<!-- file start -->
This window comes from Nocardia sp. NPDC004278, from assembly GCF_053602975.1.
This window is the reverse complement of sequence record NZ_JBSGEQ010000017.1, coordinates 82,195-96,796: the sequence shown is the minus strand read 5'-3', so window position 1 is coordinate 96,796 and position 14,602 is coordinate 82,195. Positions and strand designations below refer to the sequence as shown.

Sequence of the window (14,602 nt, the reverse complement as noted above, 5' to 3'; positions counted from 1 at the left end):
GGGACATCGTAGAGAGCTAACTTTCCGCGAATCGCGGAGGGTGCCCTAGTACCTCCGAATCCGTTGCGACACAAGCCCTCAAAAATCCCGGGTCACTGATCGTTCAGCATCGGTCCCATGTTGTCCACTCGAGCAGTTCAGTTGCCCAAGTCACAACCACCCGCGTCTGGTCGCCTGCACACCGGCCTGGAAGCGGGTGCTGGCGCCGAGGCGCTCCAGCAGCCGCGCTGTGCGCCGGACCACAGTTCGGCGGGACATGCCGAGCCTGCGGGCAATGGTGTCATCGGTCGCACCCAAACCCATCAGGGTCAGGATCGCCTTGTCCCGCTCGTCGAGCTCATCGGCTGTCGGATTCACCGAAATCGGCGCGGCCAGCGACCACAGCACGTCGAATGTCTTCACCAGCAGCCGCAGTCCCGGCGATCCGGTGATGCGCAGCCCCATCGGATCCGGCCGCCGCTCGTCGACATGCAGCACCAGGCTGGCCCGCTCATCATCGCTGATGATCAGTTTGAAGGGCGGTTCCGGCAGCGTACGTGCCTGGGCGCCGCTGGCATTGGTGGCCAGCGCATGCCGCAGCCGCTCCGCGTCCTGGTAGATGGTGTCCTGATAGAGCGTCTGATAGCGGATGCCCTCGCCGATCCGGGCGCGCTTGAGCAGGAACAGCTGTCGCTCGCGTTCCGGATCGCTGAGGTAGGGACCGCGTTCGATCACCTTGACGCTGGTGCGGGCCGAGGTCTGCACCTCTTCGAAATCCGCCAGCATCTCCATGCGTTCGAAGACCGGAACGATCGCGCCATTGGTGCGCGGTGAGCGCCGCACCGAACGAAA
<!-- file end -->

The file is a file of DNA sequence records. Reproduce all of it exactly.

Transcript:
This window comes from Nocardia sp. NPDC004278, from assembly GCF_053602975.1.
This window is the reverse complement of sequence record NZ_JBSGEQ010000017.1, coordinates 82,195-96,796: the sequence shown is the minus strand read 5'-3', so window position 1 is coordinate 96,796 and position 14,602 is coordinate 82,195. Positions and strand designations below refer to the sequence as shown.

Sequence of the window (14,602 nt, the reverse complement as noted above, 5' to 3'; positions counted from 1 at the left end):
GGGACATCGTAGAGAGCTAACTTTCCGCGAATCGCGGAGGGTGCCCTAGTACCTCCGAATCCGTTGCGACACAAGCCCTCAAAAATCCCGGGTCACTGATCGTTCAGCATCGGTCCCATGTTGTCCACTCGAGCAGTTCAGTTGCCCAAGTCACAACCACCCGCGTCTGGTCGCCTGCACACCGGCCTGGAAGCGGGTGCTGGCGCCGAGGCGCTCCAGCAGCCGCGCTGTGCGCCGGACCACAGTTCGGCGGGACATGCCGAGCCTGCGGGCAATGGTGTCATCGGTCGCACCCAAACCCATCAGGGTCAGGATCGCCTTGTCCCGCTCGTCGAGCTCATCGGCTGTCGGATTCACCGAAATCGGCGCGGCCAGCGACCACAGCACGTCGAATGTCTTCACCAGCAGCCGCAGTCCCGGCGATCCGGTGATGCGCAGCCCCATCGGATCCGGCCGCCGCTCGTCGACATGCAGCACCAGGCTGGCCCGCTCATCATCGCTGATGATCAGTTTGAAGGGCGGTTCCGGCAGCGTACGTGCCTGGGCGCCGCTGGCATTGGTGGCCAGCGCATGCCGCAGCCGCTCCGCGTCCTGGTAGATGGTGTCCTGATAGAGCGTCTGATAGCGGATGCCCTCGCCGATCCGGGCGCGCTTGAGCAGGAACAGCTGTCGCTCGCGTTCCGGATCGCTGAGGTAGGGACCGCGTTCGATCACCTTGACGCTGGTGCGGGCCGAGGTCTGCACCTCTTCGAAATCCGCCAGCATCTCCATGCGTTCGAAGACCGGAACGATCGCGCCATTGGTGCGCGGTGAGCGCCGCACCGAACGAAA